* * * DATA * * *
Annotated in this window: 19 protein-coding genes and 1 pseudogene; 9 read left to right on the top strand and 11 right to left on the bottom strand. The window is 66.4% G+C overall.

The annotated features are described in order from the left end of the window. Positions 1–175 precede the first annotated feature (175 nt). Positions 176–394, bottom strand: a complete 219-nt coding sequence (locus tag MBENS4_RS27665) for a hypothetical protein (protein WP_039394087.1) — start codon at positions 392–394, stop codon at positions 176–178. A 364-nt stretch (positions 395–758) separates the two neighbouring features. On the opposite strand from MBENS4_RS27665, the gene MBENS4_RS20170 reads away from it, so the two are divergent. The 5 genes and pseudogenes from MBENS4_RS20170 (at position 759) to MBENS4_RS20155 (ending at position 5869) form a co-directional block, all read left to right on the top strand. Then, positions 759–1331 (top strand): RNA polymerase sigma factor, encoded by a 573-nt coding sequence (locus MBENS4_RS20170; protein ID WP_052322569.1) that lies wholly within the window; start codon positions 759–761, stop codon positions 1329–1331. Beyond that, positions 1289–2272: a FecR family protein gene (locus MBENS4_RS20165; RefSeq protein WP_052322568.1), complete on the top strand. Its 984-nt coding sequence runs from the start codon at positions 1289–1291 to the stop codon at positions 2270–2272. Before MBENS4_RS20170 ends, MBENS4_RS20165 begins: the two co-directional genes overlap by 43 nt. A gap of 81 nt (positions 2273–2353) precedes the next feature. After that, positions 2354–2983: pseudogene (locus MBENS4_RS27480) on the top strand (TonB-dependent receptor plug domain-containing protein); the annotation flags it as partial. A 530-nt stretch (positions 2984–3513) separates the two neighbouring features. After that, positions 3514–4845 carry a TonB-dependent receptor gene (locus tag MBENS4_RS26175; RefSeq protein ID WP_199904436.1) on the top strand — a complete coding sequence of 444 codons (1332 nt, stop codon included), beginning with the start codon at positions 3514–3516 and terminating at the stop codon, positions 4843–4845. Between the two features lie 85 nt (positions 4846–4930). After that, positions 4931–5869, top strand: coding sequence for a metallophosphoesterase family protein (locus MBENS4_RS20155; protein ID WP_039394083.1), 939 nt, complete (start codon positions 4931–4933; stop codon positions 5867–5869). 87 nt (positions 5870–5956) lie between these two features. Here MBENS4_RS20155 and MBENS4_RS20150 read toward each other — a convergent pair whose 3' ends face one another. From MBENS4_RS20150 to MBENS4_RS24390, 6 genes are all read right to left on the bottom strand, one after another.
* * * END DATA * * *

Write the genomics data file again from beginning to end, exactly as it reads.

Annotated in this window: 19 protein-coding genes and 1 pseudogene; 9 read left to right on the top strand and 11 right to left on the bottom strand. The window is 66.4% G+C overall.

The annotated features are described in order from the left end of the window. Positions 1–175 precede the first annotated feature (175 nt). Positions 176–394, bottom strand: a complete 219-nt coding sequence (locus tag MBENS4_RS27665) for a hypothetical protein (protein WP_039394087.1) — start codon at positions 392–394, stop codon at positions 176–178. A 364-nt stretch (positions 395–758) separates the two neighbouring features. On the opposite strand from MBENS4_RS27665, the gene MBENS4_RS20170 reads away from it, so the two are divergent. The 5 genes and pseudogenes from MBENS4_RS20170 (at position 759) to MBENS4_RS20155 (ending at position 5869) form a co-directional block, all read left to right on the top strand. Then, positions 759–1331 (top strand): RNA polymerase sigma factor, encoded by a 573-nt coding sequence (locus MBENS4_RS20170; protein ID WP_052322569.1) that lies wholly within the window; start codon positions 759–761, stop codon positions 1329–1331. Beyond that, positions 1289–2272: a FecR family protein gene (locus MBENS4_RS20165; RefSeq protein WP_052322568.1), complete on the top strand. Its 984-nt coding sequence runs from the start codon at positions 1289–1291 to the stop codon at positions 2270–2272. Before MBENS4_RS20170 ends, MBENS4_RS20165 begins: the two co-directional genes overlap by 43 nt. A gap of 81 nt (positions 2273–2353) precedes the next feature. After that, positions 2354–2983: pseudogene (locus MBENS4_RS27480) on the top strand (TonB-dependent receptor plug domain-containing protein); the annotation flags it as partial. A 530-nt stretch (positions 2984–3513) separates the two neighbouring features. After that, positions 3514–4845 carry a TonB-dependent receptor gene (locus tag MBENS4_RS26175; RefSeq protein ID WP_199904436.1) on the top strand — a complete coding sequence of 444 codons (1332 nt, stop codon included), beginning with the start codon at positions 3514–3516 and terminating at the stop codon, positions 4843–4845. Between the two features lie 85 nt (positions 4846–4930). After that, positions 4931–5869, top strand: coding sequence for a metallophosphoesterase family protein (locus MBENS4_RS20155; protein ID WP_039394083.1), 939 nt, complete (start codon positions 4931–4933; stop codon positions 5867–5869). 87 nt (positions 5870–5956) lie between these two features. Here MBENS4_RS20155 and MBENS4_RS20150 read toward each other — a convergent pair whose 3' ends face one another. From MBENS4_RS20150 to MBENS4_RS24390, 6 genes are all read right to left on the bottom strand, one after another.